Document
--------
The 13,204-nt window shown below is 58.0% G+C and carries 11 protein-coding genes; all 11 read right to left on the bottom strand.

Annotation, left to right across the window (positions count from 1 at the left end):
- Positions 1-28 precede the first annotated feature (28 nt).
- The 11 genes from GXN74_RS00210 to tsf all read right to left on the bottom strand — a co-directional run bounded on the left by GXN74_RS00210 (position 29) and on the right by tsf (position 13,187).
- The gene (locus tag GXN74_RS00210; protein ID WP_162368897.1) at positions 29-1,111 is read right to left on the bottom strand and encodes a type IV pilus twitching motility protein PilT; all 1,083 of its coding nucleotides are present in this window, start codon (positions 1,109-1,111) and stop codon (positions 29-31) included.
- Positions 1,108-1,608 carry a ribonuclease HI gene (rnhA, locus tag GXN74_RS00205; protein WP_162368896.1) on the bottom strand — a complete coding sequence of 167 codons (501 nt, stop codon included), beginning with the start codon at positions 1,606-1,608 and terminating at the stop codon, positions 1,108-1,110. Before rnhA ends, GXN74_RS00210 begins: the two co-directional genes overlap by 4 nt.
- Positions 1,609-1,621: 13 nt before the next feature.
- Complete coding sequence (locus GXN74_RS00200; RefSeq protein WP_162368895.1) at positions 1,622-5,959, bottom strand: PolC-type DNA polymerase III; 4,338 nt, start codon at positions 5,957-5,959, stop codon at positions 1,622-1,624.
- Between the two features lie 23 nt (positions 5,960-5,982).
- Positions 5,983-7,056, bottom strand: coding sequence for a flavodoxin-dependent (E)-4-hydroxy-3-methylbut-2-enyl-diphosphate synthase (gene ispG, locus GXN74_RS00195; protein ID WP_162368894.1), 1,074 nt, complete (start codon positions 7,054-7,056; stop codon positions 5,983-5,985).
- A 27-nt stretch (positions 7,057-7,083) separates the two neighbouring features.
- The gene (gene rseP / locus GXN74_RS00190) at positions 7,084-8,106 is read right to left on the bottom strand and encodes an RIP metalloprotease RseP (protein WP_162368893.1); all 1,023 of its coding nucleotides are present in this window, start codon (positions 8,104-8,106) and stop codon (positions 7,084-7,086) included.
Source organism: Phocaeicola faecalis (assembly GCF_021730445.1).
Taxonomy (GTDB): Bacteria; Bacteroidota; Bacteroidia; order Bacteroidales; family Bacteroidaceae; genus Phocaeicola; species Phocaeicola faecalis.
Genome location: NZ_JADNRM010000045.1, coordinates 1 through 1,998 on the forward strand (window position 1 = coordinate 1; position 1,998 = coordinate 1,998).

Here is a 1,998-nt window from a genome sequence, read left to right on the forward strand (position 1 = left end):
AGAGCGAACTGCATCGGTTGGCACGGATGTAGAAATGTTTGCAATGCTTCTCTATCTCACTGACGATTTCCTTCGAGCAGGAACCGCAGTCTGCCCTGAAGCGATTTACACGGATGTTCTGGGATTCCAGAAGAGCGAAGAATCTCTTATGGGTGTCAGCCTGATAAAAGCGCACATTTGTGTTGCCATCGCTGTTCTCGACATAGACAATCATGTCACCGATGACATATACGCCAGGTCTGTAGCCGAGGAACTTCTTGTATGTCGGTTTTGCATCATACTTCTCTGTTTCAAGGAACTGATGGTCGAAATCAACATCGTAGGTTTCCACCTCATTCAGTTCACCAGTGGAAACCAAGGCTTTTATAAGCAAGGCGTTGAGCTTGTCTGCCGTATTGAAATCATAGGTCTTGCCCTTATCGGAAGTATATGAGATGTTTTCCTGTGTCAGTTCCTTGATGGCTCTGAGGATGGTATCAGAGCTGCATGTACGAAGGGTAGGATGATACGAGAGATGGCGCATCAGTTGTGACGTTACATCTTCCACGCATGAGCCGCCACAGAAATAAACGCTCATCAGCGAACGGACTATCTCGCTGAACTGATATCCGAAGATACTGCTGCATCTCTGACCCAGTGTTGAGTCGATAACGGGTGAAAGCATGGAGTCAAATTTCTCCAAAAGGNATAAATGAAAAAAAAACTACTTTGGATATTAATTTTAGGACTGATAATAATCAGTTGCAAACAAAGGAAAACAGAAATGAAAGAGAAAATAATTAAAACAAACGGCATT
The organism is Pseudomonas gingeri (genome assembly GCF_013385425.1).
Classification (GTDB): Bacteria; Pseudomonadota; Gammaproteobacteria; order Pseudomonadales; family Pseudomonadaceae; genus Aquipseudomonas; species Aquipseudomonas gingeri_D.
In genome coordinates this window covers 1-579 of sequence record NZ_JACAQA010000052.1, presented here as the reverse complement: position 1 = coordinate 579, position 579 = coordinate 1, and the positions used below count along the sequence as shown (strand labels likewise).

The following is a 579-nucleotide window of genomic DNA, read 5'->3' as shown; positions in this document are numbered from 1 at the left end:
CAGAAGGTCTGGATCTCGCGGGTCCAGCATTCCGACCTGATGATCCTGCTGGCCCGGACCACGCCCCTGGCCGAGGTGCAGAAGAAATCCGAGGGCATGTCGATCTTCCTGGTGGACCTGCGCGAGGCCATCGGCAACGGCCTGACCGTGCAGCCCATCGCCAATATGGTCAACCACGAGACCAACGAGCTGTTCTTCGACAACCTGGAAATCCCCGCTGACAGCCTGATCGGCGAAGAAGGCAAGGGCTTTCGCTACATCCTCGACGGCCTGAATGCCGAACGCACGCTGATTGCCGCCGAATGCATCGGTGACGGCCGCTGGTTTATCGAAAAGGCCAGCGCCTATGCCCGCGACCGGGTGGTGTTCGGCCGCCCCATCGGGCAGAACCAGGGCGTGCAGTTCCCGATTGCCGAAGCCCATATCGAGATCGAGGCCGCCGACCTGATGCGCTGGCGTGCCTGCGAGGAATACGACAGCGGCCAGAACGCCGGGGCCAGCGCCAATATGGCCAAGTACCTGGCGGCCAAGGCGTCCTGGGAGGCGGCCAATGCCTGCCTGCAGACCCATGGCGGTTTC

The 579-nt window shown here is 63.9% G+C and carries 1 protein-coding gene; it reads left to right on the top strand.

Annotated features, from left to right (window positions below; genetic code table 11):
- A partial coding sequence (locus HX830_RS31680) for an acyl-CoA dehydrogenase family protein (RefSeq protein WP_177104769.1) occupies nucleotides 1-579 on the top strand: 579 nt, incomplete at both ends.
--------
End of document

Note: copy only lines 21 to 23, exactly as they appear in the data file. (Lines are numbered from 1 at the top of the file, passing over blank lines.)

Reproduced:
The following is a 579-nucleotide window of genomic DNA, read 5'->3' as shown; positions in this document are numbered from 1 at the left end:
CAGAAGGTCTGGATCTCGCGGGTCCAGCATTCCGACCTGATGATCCTGCTGGCCCGGACCACGCCCCTGGCCGAGGTGCAGAAGAAATCCGAGGGCATGTCGATCTTCCTGGTGGACCTGCGCGAGGCCATCGGCAACGGCCTGACCGTGCAGCCCATCGCCAATATGGTCAACCACGAGACCAACGAGCTGTTCTTCGACAACCTGGAAATCCCCGCTGACAGCCTGATCGGCGAAGAAGGCAAGGGCTTTCGCTACATCCTCGACGGCCTGAATGCCGAACGCACGCTGATTGCCGCCGAATGCATCGGTGACGGCCGCTGGTTTATCGAAAAGGCCAGCGCCTATGCCCGCGACCGGGTGGTGTTCGGCCGCCCCATCGGGCAGAACCAGGGCGTGCAGTTCCCGATTGCCGAAGCCCATATCGAGATCGAGGCCGCCGACCTGATGCGCTGGCGTGCCTGCGAGGAATACGACAGCGGCCAGAACGCCGGGGCCAGCGCCAATATGGCCAAGTACCTGGCGGCCAAGGCGTCCTGGGAGGCGGCCAATGCCTGCCTGCAGACCCATGGCGGTTTC

The 579-nt window shown here is 63.9% G+C and carries 1 protein-coding gene; it reads left to right on the top strand.